- Place or Religious Monument
- Archaeological Site
- Place or Historical Monument
- Off the beaten track
I really liked the palace that let us see the condition of buildings before being renovated and also how magnificent they were in their time. Jehangir's tomb and Timur's crypt also are places that deserve mention, joined to a mosque in the shade of various trees. The place isn't only visited by tourists. It is used by the locals, who make the atmosphere very authentic and pleasant.
When I went there, the city was doing some major construction between Ak Sarai Palace and the Kok Gumbaz mosque. So the city will be getting a face lift in the years to come. Pending the completion of this construction, it isn't very nice to go for walk in the rest of the city, especially along Ypak Yoli. The bazaar has been moved further south.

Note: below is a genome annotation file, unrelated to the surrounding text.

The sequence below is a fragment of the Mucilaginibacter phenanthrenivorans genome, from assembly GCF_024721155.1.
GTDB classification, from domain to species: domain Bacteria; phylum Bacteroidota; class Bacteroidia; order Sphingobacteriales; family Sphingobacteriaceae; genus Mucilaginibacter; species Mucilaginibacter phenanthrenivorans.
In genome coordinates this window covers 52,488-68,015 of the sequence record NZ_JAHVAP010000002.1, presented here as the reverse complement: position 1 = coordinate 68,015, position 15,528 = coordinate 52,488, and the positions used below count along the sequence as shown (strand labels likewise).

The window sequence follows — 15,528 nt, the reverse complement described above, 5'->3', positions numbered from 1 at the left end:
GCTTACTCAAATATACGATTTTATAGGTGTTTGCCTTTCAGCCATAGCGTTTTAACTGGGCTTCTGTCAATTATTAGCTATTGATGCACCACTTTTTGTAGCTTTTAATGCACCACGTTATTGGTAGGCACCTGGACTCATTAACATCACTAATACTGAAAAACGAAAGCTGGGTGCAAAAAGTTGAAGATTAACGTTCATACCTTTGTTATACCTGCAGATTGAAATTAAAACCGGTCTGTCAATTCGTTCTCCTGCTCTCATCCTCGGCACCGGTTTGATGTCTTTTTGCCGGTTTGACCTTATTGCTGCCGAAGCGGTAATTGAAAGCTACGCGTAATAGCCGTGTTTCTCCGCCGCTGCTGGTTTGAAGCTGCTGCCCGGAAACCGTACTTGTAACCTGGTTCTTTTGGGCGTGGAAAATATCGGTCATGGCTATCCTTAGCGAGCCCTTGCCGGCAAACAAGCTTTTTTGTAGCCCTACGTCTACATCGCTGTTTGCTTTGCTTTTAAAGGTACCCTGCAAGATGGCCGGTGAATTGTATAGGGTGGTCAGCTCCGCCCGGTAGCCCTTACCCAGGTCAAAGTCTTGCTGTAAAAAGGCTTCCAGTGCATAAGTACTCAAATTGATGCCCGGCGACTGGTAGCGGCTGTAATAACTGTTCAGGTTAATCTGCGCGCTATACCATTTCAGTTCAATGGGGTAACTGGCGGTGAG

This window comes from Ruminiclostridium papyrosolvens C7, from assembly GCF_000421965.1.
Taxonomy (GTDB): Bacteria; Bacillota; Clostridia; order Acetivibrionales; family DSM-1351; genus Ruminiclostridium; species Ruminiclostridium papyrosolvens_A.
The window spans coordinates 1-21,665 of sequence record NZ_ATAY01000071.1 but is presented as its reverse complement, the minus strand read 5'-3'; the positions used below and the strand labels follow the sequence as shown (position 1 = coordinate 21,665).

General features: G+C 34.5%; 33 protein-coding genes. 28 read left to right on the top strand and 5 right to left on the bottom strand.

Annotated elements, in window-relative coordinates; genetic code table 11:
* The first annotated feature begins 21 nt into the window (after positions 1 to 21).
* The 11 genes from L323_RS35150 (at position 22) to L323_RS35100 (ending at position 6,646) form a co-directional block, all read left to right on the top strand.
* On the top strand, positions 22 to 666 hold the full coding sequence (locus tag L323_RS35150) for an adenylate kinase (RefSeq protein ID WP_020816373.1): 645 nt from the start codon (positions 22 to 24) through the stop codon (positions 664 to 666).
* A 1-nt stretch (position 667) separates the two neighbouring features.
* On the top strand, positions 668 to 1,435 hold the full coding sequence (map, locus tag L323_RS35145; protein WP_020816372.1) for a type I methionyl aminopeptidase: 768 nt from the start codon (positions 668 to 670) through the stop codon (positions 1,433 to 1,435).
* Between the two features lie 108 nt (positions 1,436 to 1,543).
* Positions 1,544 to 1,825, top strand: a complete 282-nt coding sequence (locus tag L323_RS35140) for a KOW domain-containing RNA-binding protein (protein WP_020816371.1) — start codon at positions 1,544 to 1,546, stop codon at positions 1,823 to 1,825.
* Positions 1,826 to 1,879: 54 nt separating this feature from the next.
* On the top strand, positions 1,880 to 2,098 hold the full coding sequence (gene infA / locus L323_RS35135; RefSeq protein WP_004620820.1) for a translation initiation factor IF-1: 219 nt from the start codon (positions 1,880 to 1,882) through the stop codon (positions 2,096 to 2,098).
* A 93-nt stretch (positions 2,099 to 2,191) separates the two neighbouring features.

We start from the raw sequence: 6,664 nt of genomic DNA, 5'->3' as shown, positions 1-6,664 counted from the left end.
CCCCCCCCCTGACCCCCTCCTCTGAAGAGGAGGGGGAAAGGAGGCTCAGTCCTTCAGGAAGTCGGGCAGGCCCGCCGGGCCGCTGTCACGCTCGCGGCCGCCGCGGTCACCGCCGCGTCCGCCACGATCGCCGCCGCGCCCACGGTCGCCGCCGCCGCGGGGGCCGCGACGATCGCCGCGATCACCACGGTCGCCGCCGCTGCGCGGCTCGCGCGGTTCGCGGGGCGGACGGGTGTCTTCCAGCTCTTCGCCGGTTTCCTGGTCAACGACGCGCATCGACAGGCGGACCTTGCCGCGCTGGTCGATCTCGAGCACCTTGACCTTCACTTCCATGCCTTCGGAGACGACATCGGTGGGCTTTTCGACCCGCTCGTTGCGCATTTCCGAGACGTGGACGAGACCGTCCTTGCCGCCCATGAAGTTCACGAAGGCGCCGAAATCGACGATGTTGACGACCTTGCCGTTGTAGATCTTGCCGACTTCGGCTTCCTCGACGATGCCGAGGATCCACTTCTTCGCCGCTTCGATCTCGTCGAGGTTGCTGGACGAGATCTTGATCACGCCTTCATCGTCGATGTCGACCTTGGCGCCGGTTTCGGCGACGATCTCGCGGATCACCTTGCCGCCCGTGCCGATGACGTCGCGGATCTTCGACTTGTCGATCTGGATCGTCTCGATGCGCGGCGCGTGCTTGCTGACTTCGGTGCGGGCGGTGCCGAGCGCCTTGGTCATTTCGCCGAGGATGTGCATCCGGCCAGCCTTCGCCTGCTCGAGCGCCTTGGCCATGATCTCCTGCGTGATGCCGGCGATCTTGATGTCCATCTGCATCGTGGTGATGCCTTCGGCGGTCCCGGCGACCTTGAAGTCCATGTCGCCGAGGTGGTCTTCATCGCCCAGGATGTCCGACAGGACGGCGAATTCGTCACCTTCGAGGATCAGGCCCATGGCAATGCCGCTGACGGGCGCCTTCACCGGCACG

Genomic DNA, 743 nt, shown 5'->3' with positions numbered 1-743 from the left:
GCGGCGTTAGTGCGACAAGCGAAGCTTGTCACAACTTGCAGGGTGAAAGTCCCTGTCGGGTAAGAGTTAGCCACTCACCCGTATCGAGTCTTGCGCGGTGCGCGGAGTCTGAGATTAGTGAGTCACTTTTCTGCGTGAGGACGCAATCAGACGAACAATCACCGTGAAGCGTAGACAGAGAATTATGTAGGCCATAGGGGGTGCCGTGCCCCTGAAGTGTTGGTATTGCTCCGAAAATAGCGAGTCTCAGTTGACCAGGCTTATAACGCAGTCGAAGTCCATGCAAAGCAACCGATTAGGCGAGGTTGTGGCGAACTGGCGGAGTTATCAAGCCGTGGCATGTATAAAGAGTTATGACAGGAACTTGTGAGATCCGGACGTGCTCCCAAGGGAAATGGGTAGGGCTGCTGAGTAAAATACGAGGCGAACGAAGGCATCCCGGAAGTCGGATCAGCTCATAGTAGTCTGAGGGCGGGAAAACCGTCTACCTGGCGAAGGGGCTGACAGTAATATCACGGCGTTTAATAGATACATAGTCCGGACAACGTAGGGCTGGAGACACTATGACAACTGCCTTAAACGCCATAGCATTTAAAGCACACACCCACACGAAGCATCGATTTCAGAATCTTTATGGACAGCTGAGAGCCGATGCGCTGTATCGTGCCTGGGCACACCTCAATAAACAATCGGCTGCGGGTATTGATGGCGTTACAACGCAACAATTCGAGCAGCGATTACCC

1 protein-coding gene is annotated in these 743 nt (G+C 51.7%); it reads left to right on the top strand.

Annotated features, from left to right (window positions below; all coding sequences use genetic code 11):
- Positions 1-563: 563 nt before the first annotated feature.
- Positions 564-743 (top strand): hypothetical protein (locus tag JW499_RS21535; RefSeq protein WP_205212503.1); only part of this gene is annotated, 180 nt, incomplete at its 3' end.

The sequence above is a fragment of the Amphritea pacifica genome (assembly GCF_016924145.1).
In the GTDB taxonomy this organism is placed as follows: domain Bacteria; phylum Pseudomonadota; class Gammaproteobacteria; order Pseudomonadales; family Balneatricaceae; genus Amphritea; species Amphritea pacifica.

Despite the construction, I really enjoyed walking around birthplace of Timur Lang: beautiful monuments that aren't yet overly renovated and friendly people, all in all a beautiful trip.
Located around 100 kilometers south of Samarkand, at first glance, Shakhrisyabz looks like any other medium-sized Uzbek town with a population of around 50,000 and no major points of interest. Shakhrisyabz thoroughly deserves its entry on the as a UNESCO World Heritage Site, revealing historical wonders that date from a time when the city's influence eclipsed that of Samarkand: the palace, mosques, and tombs date from the thirteenth and fourteenth centuries, and it's impossible to pick a favorite from this incredible, historic complex.
I particularly liked the small town's restful atmosphere, even though I wouldn't stay there for an extended period, and I enjoyed the ability to take long walks through the nearby mountains. It's certainly an interesting stop on a journey through the heart of Uzbekistan.